Last week, NASA’s OSIRIS-REx asteroid sample-return mission announced that they had achieved an orbit above asteroid Bennu with an altitude of only 680 meters. Now they are surveying for landing sites and have invited the public's help.
IN THE EARLY hours of 22 February, light was just beginning to brighten the campus of JAXA’s Institute of Space and Astronautical Sciences (ISAS) in Kanagawa, Japan. It should have been a quiet time, but the Hayabusa2 control room was packed with people. We were about to land on an asteroid.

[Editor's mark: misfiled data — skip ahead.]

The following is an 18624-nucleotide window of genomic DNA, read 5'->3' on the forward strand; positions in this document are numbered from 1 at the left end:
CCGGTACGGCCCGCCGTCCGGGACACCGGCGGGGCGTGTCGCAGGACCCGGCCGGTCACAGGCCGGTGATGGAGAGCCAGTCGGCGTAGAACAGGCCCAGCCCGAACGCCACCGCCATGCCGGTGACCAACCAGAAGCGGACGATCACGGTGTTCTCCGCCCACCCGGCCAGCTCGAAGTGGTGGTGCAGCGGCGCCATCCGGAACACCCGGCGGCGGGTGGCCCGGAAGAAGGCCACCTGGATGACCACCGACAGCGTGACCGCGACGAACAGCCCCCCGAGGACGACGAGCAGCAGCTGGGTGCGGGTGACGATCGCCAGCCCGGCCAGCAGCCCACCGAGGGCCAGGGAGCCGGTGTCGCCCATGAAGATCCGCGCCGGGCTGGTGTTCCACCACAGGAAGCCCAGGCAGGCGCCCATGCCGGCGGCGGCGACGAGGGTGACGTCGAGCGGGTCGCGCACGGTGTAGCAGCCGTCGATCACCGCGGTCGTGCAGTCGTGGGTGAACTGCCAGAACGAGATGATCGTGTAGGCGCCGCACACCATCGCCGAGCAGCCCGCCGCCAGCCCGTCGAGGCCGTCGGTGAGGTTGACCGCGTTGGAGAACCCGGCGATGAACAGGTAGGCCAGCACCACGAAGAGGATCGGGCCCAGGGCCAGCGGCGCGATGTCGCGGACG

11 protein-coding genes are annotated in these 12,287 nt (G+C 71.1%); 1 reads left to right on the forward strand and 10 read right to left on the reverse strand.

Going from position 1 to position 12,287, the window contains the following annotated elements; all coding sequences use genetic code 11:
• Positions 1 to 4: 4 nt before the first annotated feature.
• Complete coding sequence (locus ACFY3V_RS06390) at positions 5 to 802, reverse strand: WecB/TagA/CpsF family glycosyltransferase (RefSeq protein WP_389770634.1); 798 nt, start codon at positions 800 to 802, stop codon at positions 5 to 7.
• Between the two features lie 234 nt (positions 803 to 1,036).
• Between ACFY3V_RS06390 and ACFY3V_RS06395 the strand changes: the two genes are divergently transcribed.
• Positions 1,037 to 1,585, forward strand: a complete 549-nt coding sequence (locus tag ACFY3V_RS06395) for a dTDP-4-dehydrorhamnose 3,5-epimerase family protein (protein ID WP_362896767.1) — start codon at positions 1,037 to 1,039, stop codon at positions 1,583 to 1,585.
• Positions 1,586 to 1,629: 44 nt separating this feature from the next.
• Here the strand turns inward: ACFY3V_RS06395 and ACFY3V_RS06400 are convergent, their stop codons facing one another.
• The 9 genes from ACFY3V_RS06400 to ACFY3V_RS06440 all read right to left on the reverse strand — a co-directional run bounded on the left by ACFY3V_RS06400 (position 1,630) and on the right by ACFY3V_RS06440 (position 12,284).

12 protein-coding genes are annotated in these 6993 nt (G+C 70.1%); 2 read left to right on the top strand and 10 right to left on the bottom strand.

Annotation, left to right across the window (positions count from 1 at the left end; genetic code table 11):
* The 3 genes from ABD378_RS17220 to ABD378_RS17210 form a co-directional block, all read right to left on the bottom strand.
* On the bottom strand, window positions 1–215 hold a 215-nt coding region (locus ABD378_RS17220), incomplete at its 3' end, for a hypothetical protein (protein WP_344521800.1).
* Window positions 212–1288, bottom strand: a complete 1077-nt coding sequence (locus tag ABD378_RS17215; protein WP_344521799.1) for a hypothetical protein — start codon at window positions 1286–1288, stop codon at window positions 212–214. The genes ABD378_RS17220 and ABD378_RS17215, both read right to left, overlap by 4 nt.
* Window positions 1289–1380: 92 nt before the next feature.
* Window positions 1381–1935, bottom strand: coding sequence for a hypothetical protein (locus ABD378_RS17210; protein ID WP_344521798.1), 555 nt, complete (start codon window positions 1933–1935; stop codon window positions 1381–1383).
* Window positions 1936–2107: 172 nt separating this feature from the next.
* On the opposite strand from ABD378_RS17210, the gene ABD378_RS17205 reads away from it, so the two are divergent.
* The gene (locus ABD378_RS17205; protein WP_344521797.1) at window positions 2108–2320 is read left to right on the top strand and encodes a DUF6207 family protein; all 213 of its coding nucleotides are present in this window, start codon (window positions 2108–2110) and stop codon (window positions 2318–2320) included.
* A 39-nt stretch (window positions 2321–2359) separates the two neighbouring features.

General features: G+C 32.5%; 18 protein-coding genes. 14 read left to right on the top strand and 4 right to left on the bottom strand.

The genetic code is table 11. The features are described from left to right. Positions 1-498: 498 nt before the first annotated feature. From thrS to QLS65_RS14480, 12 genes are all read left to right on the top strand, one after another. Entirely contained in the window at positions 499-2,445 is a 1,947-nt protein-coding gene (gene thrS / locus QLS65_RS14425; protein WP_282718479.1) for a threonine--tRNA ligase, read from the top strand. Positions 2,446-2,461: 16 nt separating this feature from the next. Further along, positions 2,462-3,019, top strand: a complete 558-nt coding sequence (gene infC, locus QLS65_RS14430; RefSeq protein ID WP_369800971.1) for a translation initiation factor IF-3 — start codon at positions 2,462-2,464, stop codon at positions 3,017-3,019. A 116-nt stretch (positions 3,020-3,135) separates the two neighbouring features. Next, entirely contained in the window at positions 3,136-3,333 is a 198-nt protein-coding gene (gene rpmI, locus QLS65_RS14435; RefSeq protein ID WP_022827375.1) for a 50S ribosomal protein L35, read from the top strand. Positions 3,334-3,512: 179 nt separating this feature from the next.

Today at 19:43 UTC, OSIRIS-REx entered orbit at asteroid Bennu. In so doing, it accomplished both the tightest orbit (at an altitude under 2 kilometers) and the orbit of the smallest object ever. UPDATE: Early science results from OSIRIS-REx discussed at New Horizons MU69 flyby event.
We received more than 8000 entries from all over the world in the Name That Asteroid contest, and we can finally announce the winner. The asteroid formerly known as 1999 RQ36 is now formally named (101955) Bennu, for a heron associated with the Egyptian god Osiris.
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